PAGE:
A Short Story About Birds
This is a short story about birds. Every Sunday, the birds go to their bird church. All the birds in that parish go there. Starlings, eagles, pigeons, sparrows, blackbirds, ducks, geese, and so on.
The birds enter the church. Gravely, silently, they file into the church and find their way to their seats in the wooden church pews.
Music plays. Then, the bird preacher enters the room, using a small door behind the main altar. The bird preacher makes a dramatic gesture. Then he clears his throat and addresses his congregation.
“Brothers and sisters!” he says. “We are birds, and birds have wings!”
“Amen!” says the congregation.
Then he says: “We are birds, and birds can fly!”
“Amen!” they all say. “Testify, brother!” says a lone voice from the back of the room.
The preacher coughs theatrically. Then, winding up to the end of his oration, he puffs out his chest and says, “We are birds, we are birds, and birds are creatures of the air; the ineffable lovely air! Always remember this, for we are birds!”
“Amen, amen, amen!” the congregation says, for they know this speech by heart, for some variant of it is delivered every Sunday.
Then a small basket is passed around, collecting dollar bills and loose change. More music plays. Then, the service being over, all the birds slowly file out of their wooden pews. Slowly, they file out of the main door. And then they walk, travelling over hill and over dale, down the winding pathway to the bird village. There, they enter their houses and they eat their Sunday dinners and they talk or they watch TV.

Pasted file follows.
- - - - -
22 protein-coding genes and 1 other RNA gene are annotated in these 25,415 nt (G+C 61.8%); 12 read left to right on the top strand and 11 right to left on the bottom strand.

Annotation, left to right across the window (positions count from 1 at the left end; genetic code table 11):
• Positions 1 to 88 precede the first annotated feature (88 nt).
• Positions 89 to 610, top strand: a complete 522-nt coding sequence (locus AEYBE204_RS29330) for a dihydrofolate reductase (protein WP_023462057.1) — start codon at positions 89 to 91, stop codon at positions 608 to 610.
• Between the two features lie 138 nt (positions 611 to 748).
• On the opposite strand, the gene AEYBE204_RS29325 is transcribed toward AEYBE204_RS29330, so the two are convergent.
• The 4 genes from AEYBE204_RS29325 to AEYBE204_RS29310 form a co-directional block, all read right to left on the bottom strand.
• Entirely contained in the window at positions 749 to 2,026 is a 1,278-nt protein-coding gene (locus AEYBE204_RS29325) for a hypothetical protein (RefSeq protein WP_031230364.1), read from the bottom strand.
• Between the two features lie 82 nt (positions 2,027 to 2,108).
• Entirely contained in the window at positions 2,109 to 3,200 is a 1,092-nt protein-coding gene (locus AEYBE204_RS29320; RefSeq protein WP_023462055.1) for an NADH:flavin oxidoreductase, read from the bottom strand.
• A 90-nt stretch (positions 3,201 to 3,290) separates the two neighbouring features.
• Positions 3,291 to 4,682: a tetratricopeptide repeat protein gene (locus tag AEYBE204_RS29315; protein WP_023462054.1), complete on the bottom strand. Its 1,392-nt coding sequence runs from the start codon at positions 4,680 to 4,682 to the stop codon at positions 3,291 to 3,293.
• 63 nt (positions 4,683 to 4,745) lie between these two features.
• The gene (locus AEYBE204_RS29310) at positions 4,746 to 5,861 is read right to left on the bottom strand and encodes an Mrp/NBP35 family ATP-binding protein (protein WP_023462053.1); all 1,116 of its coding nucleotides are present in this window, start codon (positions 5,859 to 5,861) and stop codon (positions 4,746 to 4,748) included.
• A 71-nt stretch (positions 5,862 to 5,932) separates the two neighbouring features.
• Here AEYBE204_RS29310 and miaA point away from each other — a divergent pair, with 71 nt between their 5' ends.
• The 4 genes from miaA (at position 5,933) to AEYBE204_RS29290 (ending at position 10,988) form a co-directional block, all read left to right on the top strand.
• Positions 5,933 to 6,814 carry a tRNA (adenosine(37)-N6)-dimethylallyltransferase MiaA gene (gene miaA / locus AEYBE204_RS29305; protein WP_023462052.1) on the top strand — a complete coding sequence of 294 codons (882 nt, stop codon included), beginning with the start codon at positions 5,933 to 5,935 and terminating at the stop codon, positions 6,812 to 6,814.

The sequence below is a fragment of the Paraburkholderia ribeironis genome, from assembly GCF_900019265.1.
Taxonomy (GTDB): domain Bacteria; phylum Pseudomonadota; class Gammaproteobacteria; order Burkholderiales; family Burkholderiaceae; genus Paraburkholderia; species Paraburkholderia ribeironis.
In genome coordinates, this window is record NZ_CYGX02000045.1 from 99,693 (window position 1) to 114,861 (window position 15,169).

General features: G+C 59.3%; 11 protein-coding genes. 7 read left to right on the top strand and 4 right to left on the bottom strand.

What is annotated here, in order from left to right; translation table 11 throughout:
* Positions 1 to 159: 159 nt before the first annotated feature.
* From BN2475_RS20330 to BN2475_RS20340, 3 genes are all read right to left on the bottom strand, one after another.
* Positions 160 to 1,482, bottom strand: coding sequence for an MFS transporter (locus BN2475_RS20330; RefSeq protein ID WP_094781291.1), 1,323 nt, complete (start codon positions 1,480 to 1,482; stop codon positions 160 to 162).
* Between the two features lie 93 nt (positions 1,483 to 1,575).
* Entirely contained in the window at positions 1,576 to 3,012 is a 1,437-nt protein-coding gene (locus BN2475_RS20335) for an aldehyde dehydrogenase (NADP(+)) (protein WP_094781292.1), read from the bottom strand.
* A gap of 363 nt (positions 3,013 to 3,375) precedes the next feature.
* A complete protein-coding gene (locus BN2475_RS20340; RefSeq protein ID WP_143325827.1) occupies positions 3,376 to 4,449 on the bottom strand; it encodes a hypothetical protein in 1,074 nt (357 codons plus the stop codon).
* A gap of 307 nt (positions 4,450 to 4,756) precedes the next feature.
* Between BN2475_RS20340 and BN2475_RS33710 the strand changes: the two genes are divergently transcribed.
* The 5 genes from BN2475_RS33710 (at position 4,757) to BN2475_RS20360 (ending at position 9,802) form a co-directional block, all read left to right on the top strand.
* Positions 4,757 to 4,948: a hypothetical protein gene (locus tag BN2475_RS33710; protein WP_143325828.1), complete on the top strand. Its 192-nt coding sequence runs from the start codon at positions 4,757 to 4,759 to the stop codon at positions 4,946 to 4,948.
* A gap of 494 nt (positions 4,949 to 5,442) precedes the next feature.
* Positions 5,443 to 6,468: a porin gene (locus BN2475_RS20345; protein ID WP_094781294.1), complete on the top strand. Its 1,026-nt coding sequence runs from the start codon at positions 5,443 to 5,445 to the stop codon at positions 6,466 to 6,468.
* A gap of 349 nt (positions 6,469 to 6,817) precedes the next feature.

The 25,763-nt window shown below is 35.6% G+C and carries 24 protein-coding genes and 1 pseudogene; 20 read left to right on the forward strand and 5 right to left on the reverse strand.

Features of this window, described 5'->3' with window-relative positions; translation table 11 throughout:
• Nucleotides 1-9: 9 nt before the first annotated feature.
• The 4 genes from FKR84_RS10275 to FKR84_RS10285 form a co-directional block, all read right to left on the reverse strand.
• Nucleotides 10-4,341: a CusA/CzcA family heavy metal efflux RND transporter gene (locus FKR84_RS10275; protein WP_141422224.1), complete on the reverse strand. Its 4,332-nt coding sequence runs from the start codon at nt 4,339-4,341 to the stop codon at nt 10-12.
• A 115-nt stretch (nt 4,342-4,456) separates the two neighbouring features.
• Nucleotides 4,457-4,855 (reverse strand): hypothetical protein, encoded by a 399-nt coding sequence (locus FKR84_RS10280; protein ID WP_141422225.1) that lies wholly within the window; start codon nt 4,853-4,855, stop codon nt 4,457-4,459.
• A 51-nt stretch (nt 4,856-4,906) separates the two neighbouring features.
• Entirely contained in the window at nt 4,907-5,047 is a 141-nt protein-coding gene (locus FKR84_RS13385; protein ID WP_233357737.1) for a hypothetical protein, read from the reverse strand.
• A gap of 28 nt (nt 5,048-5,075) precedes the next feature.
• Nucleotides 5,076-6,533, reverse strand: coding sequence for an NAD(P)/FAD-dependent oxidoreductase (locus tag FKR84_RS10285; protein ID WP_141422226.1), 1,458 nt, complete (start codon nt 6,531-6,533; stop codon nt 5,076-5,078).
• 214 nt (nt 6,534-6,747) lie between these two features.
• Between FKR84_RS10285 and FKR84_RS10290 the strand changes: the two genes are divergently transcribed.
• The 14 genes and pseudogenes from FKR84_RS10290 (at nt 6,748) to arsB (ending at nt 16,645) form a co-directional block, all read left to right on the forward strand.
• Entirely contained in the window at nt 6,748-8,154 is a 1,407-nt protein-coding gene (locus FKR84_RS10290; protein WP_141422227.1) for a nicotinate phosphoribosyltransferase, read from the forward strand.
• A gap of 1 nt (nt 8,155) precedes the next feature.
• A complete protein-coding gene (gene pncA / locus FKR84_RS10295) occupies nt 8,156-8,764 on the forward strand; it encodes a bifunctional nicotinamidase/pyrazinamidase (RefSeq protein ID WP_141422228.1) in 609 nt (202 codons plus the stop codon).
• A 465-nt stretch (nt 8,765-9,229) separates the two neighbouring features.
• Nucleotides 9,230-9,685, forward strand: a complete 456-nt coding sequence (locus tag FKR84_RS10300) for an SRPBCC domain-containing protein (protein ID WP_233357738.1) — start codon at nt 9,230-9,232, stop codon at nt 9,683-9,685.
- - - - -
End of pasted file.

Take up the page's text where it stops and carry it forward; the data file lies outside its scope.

Every Sunday, the birds attend their church. They find the sermons to be a great source of comfort and inspiration.
…One Sunday, many weeks later, the birds were on their way to church when they saw something in the sky. “What is it?” someone said. But as they traced the path of the object below the clouds they knew what it was, and the question hung there; a slip of the tongue, a reproach.
“Must not be from around here.”
“Not a member of our congregation.”
They watched him fly and it would had made more sense to them if it had been an old shoe or a toaster oven flying. He disappeared from view, and they resumed their path. Merrily the birds trudged along. They had stood, they had marveled, and now they continued down the pathway leading from the village, for what else is there to do? For after all, what would you suggest or would you, do you suppose, have been the one to do anything different?
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